‘Rolling Stone’ Magazine Is Put Up For Sale : The Two-Way : NPR

The controlling stake in Rolling Stone is being up for sale by Jann Wenner’s company. Wenner, the magazine’s founding editor and publisher, is seen here in 2011.

Louis Lanzano/Bloomberg via Getty Images


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Louis Lanzano/Bloomberg via Getty Images

The controlling stake in Rolling Stone is being up for sale by Jann Wenner’s company. Wenner, the magazine’s founding editor and publisher, is seen here in 2011.

Louis Lanzano/Bloomberg via Getty Images

Wenner Media, the company founded by Rolling Stone publisher Jann Wenner, is selling its controlling stake in the iconic music and culture magazine, citing a desire “to best position the brand for future growth.”

The news comes one year after Wenner Media sold 49 percent of Rolling Stone to BandLab Technologies, a digital music company based in Singapore.

Rolling Stone is a uniquely powerful brand with enormous opportunities to succeed in today’s environment,” said Gus Wenner, president and chief operating officer of Wenner Media and Jann Wenner’s son.

Wenner added that the company has “made great strides transforming Rolling Stone into a multi-platform company.”

Wenner Media says Rolling Stone reaches more than 60 million people each month through multiple platforms (from social media to videos), and that its online traffic has grown by nearly 50 percent over the past three years.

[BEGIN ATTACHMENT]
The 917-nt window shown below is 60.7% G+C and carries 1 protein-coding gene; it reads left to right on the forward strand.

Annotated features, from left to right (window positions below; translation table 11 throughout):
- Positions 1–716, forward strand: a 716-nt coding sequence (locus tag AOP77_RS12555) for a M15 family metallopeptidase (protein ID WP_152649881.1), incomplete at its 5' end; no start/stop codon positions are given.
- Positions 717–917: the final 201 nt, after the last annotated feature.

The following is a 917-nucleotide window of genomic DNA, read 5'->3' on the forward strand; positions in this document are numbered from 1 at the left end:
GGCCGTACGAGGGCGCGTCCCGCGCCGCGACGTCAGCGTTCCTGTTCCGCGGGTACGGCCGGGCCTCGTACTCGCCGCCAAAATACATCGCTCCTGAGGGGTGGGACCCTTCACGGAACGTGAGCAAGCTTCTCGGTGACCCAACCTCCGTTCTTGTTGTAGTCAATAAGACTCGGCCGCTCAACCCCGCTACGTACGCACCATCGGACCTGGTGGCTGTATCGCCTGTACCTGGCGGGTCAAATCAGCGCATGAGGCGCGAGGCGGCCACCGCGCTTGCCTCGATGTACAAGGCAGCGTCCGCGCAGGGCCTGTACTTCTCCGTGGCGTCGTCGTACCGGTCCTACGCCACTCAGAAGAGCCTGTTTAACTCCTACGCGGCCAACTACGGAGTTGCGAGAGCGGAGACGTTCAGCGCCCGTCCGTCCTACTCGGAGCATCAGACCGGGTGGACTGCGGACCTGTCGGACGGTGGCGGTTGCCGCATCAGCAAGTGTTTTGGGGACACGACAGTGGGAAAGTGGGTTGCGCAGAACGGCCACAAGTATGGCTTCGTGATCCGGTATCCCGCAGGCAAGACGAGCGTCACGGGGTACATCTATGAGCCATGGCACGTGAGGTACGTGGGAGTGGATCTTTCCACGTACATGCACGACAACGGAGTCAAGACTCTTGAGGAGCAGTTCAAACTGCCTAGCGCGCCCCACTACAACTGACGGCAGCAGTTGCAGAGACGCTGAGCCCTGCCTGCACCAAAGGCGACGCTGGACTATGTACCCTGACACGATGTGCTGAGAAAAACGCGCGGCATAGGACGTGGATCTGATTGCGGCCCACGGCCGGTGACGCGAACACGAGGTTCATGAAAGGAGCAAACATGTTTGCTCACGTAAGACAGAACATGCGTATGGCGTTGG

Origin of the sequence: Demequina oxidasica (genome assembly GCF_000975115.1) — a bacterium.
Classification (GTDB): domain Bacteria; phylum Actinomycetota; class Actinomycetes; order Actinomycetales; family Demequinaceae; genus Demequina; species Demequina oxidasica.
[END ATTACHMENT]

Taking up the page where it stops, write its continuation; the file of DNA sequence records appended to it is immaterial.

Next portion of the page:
Since its founding in 1967, Rolling Stone has been a mainstay of music journalism and pop culture; it has also published in-depth features and investigative reporting. But the magazine has suffered the drops in circulation and revenue that have disrupted much of the print media industry in the online age.

Rolling Stone’s bank account and reputation have also taken hits over the magazine being forced to retract a 2014 story about an alleged gang rape at a University of Virginia fraternity house — a controversial episode that also saw the magazine settle a defamation lawsuit from the fraternity for $1.65 million in June. Months earlier, the magazine settled claims in a $3 million defamation verdict after losing a lawsuit filed by a U-Va. administrator who was a key figure in the story.

Wenner Media’s move to unload magazines isn’t limited to Rolling Stone; in June, Wenner Media sold another home-grown title, Men’s Journal, to American Media Inc., publisher of magazines and tabloids such as the National Enquirer. That sale came months after Wenner sold its Us Weekly to American Media.

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